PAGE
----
Aside from the cube method of saving stored breastmilk in the freezer… there is also the method of placing it in a bag. Currently I mostly use the medela bags with the medela pump bottles and noticed when you dump the breastmilk into the bag while creating a good catch with the bag surrounding the bottle, some of the milk can get stuck in the bottle due to medela’s method of exposing the milk to less air. How great medela! And, how curious?! At the same time. I look forward to trying lots of different bags including the trusty up and up brand, perhaps a vitamin sealed package bag and even the willow bags that make my milk look extra yellow. But still, a tummy is still better than a bag, and I would rather fill my baby’s tummy than a big old bag everyday anyway. Breastfeeding is going great, I do like feeding in the quiet wee hours of the night when everyone is asleep because it feels like me and my baby are good companions.

Refrigerator is another method where you can save milk up to 3 days at a point of 39 degrees or cooler. This is a great rule of thumb because it sets a limit and also illustrates one of the (not exactly exception), but rather, supporting points to the rule of thawing out breastmilk from the freezer. As long as there is some ice in your breastmilk, which means it is kept colder and able to last an additional 24 hours. Of course this method might not matter as much if you take your breastmilk out of the freezer before the six months is up. You can also thaw breastmilk at room temperature by waiting up to 2 hours.

Refrigerator is another method where you can save milk up to 3 days at a point of 39 degrees or cooler. This is a great rule of thumb because it sets a limit and also illustrates one of the (not exactly exception), but rather, supporting points to the rule of thawing out breast milk from the freezer. As long as there is some ice in your breastmilk, which means it is kept colder and able to last an additional 24 hours. Of course this method might not matter as much if you take your breastmilk out of the freezer before the six months is up. You can also thaw breastmilk at room temperature by waiting up to 2 hours.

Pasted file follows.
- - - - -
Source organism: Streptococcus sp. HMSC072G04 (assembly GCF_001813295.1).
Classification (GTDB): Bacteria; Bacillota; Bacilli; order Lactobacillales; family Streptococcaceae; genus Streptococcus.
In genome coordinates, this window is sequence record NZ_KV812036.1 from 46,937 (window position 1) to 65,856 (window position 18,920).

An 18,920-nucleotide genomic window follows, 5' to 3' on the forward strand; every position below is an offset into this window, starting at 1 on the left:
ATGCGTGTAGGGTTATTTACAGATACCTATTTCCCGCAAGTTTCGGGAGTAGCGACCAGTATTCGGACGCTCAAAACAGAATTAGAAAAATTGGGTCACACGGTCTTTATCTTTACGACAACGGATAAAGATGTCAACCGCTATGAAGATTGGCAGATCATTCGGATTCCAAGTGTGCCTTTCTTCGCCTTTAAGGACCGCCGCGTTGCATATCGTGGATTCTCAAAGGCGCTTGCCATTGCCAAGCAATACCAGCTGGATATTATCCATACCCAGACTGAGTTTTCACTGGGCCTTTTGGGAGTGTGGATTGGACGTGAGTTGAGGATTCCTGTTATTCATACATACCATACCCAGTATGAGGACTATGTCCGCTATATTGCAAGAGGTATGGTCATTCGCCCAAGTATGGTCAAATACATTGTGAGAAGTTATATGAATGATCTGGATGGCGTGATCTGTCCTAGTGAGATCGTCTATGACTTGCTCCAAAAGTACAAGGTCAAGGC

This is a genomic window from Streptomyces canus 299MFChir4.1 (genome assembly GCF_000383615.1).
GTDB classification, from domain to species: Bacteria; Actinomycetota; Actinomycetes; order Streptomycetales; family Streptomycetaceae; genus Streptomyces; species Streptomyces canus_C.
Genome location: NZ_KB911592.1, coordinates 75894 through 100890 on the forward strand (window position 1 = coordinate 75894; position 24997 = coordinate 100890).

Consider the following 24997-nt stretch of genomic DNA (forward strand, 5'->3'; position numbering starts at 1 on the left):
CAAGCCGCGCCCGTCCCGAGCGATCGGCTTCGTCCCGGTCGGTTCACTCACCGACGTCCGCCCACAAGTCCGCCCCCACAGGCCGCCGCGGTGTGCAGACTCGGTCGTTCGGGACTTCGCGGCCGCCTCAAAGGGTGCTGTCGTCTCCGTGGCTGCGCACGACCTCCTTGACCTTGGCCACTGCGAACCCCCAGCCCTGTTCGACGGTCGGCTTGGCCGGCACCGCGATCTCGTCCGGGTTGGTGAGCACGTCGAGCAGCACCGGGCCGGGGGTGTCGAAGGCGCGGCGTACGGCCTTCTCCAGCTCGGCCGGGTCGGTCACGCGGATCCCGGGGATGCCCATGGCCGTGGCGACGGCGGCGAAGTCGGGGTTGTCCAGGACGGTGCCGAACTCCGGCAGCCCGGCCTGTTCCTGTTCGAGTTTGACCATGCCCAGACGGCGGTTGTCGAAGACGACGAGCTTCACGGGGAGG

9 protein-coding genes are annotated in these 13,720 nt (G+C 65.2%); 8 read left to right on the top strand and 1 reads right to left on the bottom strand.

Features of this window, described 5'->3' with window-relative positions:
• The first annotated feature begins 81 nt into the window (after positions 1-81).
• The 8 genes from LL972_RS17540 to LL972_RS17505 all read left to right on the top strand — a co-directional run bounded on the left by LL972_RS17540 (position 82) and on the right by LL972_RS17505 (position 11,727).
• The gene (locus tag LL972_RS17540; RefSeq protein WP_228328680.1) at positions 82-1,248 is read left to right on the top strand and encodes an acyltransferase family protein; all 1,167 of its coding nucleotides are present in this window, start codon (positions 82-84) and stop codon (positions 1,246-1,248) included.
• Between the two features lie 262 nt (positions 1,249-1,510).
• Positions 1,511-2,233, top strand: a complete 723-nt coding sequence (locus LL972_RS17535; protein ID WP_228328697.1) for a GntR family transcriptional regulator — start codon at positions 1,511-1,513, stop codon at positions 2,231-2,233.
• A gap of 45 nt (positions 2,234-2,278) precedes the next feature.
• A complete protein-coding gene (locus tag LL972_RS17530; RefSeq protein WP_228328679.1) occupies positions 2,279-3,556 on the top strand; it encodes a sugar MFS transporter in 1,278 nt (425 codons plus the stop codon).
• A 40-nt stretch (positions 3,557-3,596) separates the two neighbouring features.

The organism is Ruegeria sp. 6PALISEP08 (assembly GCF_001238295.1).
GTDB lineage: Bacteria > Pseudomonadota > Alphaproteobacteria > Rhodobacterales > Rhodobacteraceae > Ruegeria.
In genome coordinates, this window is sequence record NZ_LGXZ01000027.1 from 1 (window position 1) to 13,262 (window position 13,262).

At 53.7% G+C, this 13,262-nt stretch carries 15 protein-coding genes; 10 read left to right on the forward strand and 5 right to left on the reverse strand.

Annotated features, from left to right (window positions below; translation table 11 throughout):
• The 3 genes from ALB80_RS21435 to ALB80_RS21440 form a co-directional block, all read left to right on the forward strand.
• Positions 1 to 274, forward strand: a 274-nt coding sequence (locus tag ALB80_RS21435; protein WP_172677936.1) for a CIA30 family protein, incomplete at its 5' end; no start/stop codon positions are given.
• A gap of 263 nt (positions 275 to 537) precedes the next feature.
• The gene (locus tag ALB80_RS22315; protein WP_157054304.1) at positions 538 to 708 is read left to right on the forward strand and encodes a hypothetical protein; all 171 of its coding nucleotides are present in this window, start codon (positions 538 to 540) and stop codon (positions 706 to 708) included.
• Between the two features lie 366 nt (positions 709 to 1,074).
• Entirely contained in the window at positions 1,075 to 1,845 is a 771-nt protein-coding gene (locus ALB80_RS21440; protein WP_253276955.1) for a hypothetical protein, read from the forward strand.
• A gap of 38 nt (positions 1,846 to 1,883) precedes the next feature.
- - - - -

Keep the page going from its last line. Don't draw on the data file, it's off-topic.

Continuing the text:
These exceptions bring up other questions such as do not refreeze, or rather do not drastically change temperature in any way or continue to save. Example in place would be if you warm it up and the baby doesn’t finish it so you put it back into the freezer for baby to finish later, or you warm it up and it is too hot so you quickly try to cool it down by putting it on ice or running cool water over it.

I feel breastmilk storage guidelines are one of the biggest public health issues in our society today for a variety of reasons. One is that our value in breastmilk is being placed in how well we can save breastmilk and deliver it to the baby without wasting it. Breastmilk doesn’t always have to do with abundance, but rather, gratitude between family and baby. Mothers often have to rest due to maternal exhaustion in the early days and it is so nice to have someone give a good bottle of milk to help mom recover while also letting caregivers feel brave and confident to care for the newborn in a loving and authentic way being creative and true to ourselves while seeking out information and guidance.

Also the ability to use good storage guidelines with breastmilk or formula can be so uplifting to a mother who has to go back to work. For example I want to get these guidelines in place from the early days so I know I can work with a confident mind and well fed baby. Being able to talk and discuss about these guidelines with family care providers or friends is literally rewarding and keeps the free and easy aspect of relating to breast milk out in the open, social and the weaning process readily available once baby is ready. That’s why I am grateful to breast milk guidelines.com for coming out with this cute magnet with medela…

By Megan

I am a mother of two, an RN, an IBCLC, and a spiritually minded, caring person. Here I am now, writing about my journey, my faith and trust in breastfeeding in hopes that it will help you along with yours...